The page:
Peters' only credible promise was to continue saving New Zealand from the worst excesses of a socialist government, which might well have resonated with some, but this was a strange election. Expert analysis on the night included a suspicion that some true blue Tories had given their party votes to Labour in the hope of ensuring an outright majority for Ardern, so she would not need the support of an even more terrifying Green Party.
So-called experts say a lot of strange things on election nights, but that theory does have some credence. Certainly there were National Party faithful in the Far North who made no secret of their intention to do just that. They were prepared to suck up a Labour government for another three years, but were petrified about where a Labour/Green coalition might take them.
It won't take long to find out just how much of a sea anchor NZ First was over the last three years, but the machinations have only just begun. The Green Party co-leaders were clearly expecting to be part of the next government on Saturday night, but Jacinda Ardern was evasive regarding that possibility in her victory speech and interviews later.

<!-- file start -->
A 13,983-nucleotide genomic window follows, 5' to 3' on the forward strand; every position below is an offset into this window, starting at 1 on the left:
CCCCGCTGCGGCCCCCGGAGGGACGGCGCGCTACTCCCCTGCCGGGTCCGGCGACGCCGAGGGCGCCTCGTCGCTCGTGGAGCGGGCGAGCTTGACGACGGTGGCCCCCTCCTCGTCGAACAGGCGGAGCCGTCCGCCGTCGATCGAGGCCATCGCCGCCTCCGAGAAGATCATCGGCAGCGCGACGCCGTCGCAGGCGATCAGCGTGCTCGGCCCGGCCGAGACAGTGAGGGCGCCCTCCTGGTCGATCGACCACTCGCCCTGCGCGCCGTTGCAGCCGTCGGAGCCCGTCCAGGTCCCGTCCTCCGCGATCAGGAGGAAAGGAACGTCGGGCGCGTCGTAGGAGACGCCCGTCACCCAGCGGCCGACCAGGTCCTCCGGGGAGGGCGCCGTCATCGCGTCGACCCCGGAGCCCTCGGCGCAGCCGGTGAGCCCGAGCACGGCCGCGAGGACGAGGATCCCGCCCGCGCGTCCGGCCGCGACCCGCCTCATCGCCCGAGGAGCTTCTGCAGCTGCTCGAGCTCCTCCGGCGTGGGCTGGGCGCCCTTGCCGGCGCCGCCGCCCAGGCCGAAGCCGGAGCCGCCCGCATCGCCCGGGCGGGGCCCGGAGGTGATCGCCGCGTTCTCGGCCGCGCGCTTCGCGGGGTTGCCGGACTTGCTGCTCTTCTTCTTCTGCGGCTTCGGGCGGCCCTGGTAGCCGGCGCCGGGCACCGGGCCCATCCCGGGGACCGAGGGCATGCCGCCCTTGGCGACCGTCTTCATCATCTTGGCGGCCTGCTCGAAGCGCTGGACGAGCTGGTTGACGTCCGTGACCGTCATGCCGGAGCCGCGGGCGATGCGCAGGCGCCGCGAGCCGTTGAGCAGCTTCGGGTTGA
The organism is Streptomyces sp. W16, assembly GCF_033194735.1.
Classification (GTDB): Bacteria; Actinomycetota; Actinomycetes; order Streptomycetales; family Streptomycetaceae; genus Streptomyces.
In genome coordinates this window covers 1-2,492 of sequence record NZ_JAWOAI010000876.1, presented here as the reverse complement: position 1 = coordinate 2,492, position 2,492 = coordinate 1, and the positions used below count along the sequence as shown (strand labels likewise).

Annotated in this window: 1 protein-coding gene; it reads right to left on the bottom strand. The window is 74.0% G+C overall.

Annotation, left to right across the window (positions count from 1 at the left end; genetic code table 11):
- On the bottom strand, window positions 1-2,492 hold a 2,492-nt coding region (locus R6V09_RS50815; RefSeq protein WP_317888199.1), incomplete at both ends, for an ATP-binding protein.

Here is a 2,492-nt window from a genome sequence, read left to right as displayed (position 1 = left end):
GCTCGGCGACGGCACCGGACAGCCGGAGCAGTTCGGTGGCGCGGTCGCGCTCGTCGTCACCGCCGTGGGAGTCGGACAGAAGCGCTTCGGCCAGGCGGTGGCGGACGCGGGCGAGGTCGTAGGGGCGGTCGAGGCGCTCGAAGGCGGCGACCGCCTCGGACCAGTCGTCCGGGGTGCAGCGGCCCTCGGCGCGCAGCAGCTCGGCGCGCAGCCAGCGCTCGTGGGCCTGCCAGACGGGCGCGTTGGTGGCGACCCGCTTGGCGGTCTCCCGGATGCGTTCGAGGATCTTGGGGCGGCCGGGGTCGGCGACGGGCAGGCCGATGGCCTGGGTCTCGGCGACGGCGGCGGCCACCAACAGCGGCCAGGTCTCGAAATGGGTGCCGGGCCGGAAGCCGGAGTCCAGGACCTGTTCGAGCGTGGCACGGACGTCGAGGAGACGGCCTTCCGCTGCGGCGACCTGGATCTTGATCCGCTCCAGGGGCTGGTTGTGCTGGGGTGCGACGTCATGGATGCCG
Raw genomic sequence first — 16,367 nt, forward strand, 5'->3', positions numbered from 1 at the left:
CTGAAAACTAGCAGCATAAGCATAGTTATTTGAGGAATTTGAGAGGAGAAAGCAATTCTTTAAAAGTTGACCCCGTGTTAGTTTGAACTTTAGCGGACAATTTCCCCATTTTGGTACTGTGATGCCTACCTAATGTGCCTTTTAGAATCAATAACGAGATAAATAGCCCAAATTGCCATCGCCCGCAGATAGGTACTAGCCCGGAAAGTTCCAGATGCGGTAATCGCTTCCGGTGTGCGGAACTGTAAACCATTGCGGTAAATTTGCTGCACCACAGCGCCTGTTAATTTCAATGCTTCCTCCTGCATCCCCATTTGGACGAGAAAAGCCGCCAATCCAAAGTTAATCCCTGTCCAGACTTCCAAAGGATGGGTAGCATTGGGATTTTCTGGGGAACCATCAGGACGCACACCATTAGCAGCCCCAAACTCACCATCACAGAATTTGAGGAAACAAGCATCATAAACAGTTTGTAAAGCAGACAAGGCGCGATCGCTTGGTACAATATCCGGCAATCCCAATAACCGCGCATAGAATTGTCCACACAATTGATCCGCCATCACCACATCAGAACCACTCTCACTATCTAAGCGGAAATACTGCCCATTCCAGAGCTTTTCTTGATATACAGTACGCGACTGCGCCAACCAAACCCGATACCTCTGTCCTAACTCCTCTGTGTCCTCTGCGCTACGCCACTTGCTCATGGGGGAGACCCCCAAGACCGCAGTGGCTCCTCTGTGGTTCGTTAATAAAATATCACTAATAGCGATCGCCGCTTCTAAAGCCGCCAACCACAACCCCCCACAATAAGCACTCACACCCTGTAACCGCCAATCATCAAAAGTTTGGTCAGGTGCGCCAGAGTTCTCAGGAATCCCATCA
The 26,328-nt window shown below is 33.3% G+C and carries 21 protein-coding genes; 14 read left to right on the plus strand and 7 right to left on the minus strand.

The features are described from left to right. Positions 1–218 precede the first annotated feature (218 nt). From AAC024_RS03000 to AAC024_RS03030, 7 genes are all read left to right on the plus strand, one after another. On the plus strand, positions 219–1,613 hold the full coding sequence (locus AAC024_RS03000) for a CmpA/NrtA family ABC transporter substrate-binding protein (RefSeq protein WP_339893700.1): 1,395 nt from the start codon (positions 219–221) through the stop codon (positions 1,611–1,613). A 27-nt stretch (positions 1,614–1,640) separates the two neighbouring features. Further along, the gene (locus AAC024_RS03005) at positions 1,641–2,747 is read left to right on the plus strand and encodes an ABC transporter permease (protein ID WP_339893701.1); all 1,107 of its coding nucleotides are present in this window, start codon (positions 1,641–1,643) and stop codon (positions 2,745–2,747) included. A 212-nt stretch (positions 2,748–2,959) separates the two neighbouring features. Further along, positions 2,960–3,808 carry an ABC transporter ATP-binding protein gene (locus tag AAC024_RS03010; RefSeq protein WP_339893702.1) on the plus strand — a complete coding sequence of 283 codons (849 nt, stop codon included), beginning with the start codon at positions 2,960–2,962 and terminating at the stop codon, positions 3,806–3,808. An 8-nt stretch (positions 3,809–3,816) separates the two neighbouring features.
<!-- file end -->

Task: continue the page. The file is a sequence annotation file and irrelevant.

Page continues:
Some interviewers had no doubts though, one asking Green Party co-leader James Shaw for his thoughts on sharing the deputy prime ministership with his fellow co-leader Marama Davidson.
There is another theory, that Ardern will invite the Greens into government even if she doesn't need to so she will have someone to blame when it all goes pear-shaped, but she didn't give any hint of that sort of thinking once the scale of Labour's win became apparent. She also made it clear that she had not lost her taste for "transformational change," albeit having failed to do anything transformational in her first term (thanks perhaps to NZ First), and her intention to make changes that would "stick."
Just where she intends to take us all over the next three years isn't immediately apparent, given that her and Labour's campaign was about as policy-free as any campaign could ever be, but she clearly has every intention of creating a legacy before she goes, whenever that might be. And those who believe that all they have to do is hunker down and wait for order to be restored in 2023 might consider the truism that the right never unpicks what the left has done.